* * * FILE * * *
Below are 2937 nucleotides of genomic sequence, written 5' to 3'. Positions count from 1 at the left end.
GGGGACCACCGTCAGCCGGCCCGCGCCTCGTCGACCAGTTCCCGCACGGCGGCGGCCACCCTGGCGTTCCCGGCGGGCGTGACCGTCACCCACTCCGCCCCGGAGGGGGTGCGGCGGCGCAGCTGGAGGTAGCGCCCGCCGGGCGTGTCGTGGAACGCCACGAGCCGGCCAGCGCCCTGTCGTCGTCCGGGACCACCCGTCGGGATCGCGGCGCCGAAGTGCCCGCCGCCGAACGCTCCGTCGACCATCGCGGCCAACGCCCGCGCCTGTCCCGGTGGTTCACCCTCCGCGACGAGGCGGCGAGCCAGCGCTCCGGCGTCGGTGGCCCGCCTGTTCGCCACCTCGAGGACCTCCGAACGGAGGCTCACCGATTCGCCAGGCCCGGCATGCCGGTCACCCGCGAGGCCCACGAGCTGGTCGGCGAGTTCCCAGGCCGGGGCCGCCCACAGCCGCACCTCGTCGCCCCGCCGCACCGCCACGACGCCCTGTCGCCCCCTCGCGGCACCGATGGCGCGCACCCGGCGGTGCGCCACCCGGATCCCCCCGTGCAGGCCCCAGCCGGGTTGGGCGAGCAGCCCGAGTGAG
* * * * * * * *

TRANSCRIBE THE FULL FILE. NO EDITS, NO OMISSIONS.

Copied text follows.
Below are 2937 nucleotides of genomic sequence, written 5' to 3'. Positions count from 1 at the left end.
GGGGACCACCGTCAGCCGGCCCGCGCCTCGTCGACCAGTTCCCGCACGGCGGCGGCCACCCTGGCGTTCCCGGCGGGCGTGACCGTCACCCACTCCGCCCCGGAGGGGGTGCGGCGGCGCAGCTGGAGGTAGCGCCCGCCGGGCGTGTCGTGGAACGCCACGAGCCGGCCAGCGCCCTGTCGTCGTCCGGGACCACCCGTCGGGATCGCGGCGCCGAAGTGCCCGCCGCCGAACGCTCCGTCGACCATCGCGGCCAACGCCCGCGCCTGTCCCGGTGGTTCACCCTCCGCGACGAGGCGGCGAGCCAGCGCTCCGGCGTCGGTGGCCCGCCTGTTCGCCACCTCGAGGACCTCCGAACGGAGGCTCACCGATTCGCCAGGCCCGGCATGCCGGTCACCCGCGAGGCCCACGAGCTGGTCGGCGAGTTCCCAGGCCGGGGCCGCCCACAGCCGCACCTCGTCGCCCCGCCGCACCGCCACGACGCCCTGTCGCCCCCTCGCGGCACCGATGGCGCGCACCCGGCGGTGCGCCACCCGGATCCCCCCGTGCAGGCCCCAGCCGGGTTGGGCGAGCAGCCCGAGTGAG